Sunday Book-Thought 137

In the case of deluxe printings, the irony is that, for obvious technical reasons, notice of these printings (‘proof of printing’) is printed in all copies, including the ordinary ones that are not in any way affected by it. But it does not follow that readers of these ordinary copies have no interest in the notice, for to them it is a piece of bibliographical information like any other, and perhaps the occasion for regret – and the thought of their regret can only increase the pleasure of the privileged few. For it is not enough to be happy; one must also be envied.
Gérard Genette, Paratexts: Thresholds of Interpretation, trans. by Jane E. Lewin (Cambridge: Cambridge University Press, 1997), p. 36.

Sunday Book-Thought 96

Greg’s vision of a bibliography not limited to books but ‘to the transmission of all symbolic representation of speech or other ordered sound or even logical thought’ has already taken on substance and will in time demand an account of its history. Finding the terms in which it’s to be written is an intellectual challenge of the highest order, demanding energy, foresight, and (most important of all) an imaginative hospitality to those new forms of texts. Only if the Society meets such a challenge will its role continue to be central to our understanding of the making and communication of meaning as the defining characteristic of human societies.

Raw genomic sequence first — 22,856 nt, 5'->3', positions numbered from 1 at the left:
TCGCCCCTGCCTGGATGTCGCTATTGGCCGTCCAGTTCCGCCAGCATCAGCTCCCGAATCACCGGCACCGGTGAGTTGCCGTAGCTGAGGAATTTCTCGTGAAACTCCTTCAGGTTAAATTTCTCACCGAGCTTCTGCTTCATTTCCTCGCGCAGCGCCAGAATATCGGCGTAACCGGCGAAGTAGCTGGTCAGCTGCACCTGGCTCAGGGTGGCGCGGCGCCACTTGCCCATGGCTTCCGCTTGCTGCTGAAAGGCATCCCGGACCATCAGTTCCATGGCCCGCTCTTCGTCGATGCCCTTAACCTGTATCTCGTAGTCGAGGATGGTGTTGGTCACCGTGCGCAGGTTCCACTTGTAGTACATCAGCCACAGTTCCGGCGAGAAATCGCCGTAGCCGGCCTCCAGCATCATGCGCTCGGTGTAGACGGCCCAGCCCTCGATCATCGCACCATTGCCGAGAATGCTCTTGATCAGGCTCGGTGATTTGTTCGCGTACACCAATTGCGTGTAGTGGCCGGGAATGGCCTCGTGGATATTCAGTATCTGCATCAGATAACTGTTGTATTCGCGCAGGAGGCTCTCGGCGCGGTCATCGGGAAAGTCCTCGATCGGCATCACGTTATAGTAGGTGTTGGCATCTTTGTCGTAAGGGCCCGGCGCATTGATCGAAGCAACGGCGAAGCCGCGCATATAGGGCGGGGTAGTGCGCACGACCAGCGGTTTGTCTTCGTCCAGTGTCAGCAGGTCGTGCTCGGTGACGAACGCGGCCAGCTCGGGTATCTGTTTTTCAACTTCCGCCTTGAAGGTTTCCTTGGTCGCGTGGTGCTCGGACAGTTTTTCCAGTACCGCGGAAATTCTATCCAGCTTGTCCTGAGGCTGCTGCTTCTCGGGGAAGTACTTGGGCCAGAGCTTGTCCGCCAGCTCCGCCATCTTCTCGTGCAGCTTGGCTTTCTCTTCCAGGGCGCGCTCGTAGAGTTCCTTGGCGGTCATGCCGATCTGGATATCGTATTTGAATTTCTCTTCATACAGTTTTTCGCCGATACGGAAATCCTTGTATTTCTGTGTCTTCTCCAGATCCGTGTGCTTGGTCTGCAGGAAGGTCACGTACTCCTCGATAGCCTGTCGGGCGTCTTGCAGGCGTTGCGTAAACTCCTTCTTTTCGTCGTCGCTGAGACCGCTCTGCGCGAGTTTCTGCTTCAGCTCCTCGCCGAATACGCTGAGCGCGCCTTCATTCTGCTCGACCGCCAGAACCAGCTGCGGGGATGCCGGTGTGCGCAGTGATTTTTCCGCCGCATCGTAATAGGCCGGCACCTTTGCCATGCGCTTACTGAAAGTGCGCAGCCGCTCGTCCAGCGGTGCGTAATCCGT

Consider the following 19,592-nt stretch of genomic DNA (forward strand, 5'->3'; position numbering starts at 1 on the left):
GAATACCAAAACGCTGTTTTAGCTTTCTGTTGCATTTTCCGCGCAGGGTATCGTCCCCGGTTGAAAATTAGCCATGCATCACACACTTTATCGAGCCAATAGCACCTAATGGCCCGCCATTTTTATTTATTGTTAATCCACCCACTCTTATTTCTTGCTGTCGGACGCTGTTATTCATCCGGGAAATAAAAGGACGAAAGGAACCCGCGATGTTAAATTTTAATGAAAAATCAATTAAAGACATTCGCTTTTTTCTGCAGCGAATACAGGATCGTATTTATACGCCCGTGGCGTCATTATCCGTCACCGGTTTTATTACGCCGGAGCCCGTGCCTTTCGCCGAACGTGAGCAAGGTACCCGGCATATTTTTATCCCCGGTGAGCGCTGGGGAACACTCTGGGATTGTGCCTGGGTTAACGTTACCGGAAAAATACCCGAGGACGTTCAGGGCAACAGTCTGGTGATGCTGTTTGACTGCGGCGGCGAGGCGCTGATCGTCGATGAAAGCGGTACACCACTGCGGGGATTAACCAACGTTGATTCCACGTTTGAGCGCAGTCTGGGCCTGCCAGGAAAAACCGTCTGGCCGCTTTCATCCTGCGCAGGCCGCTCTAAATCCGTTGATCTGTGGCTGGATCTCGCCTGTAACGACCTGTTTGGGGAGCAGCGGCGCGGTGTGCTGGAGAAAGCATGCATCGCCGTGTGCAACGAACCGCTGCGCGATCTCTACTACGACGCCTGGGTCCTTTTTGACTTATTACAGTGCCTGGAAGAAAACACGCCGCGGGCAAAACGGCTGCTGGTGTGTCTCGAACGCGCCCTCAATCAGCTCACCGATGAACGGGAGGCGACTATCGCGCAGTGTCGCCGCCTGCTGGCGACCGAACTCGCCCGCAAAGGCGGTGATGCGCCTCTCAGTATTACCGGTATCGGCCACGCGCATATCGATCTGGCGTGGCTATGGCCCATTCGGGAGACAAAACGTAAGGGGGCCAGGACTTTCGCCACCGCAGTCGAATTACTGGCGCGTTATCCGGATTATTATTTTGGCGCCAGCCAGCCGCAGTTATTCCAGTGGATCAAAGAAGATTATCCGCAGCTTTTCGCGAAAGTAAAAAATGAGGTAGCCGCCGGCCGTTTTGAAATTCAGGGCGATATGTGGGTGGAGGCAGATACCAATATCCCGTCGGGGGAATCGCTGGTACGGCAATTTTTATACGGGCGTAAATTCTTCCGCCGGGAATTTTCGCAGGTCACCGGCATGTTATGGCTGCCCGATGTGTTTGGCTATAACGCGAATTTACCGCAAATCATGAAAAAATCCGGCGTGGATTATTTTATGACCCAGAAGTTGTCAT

– D. F. McKenzie, ‘”What’s Past Is Prologue”: The Bibliographical Society and History of the Book’, in Making Meaning: ‘Printers of the Mind’ and Other Essays, ed by Peter D. McDonald and Michael F. Suarez, S.J. (Amherst: University of Massachusetts Press, 2002) pp. 259-275 (p. 275).